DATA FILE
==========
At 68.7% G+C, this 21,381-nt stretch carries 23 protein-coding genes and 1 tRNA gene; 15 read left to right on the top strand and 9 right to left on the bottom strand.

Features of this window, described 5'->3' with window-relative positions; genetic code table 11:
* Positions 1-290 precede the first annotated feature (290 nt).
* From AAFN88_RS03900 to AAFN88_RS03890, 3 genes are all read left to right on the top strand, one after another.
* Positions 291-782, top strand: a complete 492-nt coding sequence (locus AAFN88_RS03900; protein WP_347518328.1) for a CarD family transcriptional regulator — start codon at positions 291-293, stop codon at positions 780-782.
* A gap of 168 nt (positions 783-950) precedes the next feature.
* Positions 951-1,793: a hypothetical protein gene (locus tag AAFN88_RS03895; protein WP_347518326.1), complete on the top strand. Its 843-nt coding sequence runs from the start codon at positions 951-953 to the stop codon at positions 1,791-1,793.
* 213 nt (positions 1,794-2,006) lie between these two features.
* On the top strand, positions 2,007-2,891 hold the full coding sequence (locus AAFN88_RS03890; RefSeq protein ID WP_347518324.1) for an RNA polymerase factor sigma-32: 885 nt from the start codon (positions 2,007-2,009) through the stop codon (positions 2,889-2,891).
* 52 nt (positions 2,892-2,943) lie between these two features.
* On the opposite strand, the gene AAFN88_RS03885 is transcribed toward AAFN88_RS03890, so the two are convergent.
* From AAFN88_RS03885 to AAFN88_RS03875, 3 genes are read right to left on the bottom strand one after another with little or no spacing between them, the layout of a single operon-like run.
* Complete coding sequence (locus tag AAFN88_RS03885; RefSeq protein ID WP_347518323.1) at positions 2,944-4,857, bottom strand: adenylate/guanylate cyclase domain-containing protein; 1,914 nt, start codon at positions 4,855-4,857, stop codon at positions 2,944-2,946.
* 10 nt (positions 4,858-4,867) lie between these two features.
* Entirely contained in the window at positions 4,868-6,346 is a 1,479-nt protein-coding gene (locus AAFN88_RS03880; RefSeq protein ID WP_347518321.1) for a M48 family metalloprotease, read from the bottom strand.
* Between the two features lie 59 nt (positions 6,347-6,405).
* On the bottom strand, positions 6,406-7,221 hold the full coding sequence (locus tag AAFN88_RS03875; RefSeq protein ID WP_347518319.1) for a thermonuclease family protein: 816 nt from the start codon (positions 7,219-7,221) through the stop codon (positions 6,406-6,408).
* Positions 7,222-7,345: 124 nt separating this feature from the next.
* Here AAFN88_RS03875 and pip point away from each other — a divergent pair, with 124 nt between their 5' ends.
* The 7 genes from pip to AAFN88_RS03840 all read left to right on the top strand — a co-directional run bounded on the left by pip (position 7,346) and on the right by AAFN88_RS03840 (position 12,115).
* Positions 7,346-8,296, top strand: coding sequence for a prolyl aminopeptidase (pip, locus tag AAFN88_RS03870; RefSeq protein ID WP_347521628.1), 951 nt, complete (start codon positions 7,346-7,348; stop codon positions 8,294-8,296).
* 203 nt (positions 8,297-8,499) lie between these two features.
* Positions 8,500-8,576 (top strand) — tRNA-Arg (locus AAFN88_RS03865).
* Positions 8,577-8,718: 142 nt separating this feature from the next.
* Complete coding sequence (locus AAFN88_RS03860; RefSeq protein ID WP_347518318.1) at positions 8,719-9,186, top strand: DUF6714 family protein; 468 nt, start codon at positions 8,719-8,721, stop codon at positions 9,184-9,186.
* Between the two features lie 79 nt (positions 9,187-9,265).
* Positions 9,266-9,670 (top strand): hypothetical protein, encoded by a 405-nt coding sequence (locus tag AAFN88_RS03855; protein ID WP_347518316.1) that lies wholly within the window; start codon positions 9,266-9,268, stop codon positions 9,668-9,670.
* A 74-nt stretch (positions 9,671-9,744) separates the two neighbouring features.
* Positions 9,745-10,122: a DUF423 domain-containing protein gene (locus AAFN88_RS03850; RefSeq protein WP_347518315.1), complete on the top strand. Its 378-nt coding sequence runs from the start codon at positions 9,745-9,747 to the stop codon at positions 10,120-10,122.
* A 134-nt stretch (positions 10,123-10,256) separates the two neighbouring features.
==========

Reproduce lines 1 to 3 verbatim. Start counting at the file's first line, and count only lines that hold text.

At 68.7% G+C, this 21,381-nt stretch carries 23 protein-coding genes and 1 tRNA gene; 15 read left to right on the top strand and 9 right to left on the bottom strand.

Features of this window, described 5'->3' with window-relative positions; genetic code table 11:
* Positions 1-290 precede the first annotated feature (290 nt).